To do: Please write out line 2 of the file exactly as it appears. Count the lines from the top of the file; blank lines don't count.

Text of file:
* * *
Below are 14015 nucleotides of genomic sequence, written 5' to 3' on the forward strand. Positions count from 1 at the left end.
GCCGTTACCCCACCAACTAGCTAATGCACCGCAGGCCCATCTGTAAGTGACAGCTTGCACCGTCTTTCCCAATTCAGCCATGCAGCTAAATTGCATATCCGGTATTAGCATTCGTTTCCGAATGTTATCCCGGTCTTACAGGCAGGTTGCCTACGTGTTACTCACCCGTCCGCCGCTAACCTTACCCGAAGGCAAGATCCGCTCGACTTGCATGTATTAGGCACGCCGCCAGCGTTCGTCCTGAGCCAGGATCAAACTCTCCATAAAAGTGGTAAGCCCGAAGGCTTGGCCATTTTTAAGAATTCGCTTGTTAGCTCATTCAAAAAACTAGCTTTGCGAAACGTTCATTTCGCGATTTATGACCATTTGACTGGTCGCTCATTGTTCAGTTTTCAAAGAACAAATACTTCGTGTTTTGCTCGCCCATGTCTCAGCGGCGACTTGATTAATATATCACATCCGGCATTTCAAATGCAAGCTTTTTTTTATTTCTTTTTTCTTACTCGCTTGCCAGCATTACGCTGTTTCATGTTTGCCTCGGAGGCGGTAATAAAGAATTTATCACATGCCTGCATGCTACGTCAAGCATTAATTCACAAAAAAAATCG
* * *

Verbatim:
GCCGTTACCCCACCAACTAGCTAATGCACCGCAGGCCCATCTGTAAGTGACAGCTTGCACCGTCTTTCCCAATTCAGCCATGCAGCTAAATTGCATATCCGGTATTAGCATTCGTTTCCGAATGTTATCCCGGTCTTACAGGCAGGTTGCCTACGTGTTACTCACCCGTCCGCCGCTAACCTTACCCGAAGGCAAGATCCGCTCGACTTGCATGTATTAGGCACGCCGCCAGCGTTCGTCCTGAGCCAGGATCAAACTCTCCATAAAAGTGGTAAGCCCGAAGGCTTGGCCATTTTTAAGAATTCGCTTGTTAGCTCATTCAAAAAACTAGCTTTGCGAAACGTTCATTTCGCGATTTATGACCATTTGACTGGTCGCTCATTGTTCAGTTTTCAAAGAACAAATACTTCGTGTTTTGCTCGCCCATGTCTCAGCGGCGACTTGATTAATATATCACATCCGGCATTTCAAATGCAAGCTTTTTTTTATTTCTTTTTTCTTACTCGCTTGCCAGCATTACGCTGTTTCATGTTTGCCTCGGAGGCGGTAATAAAGAATTTATCACATGCCTGCATGCTACGTCAAGCATTAATTCACAAAAAAAATCG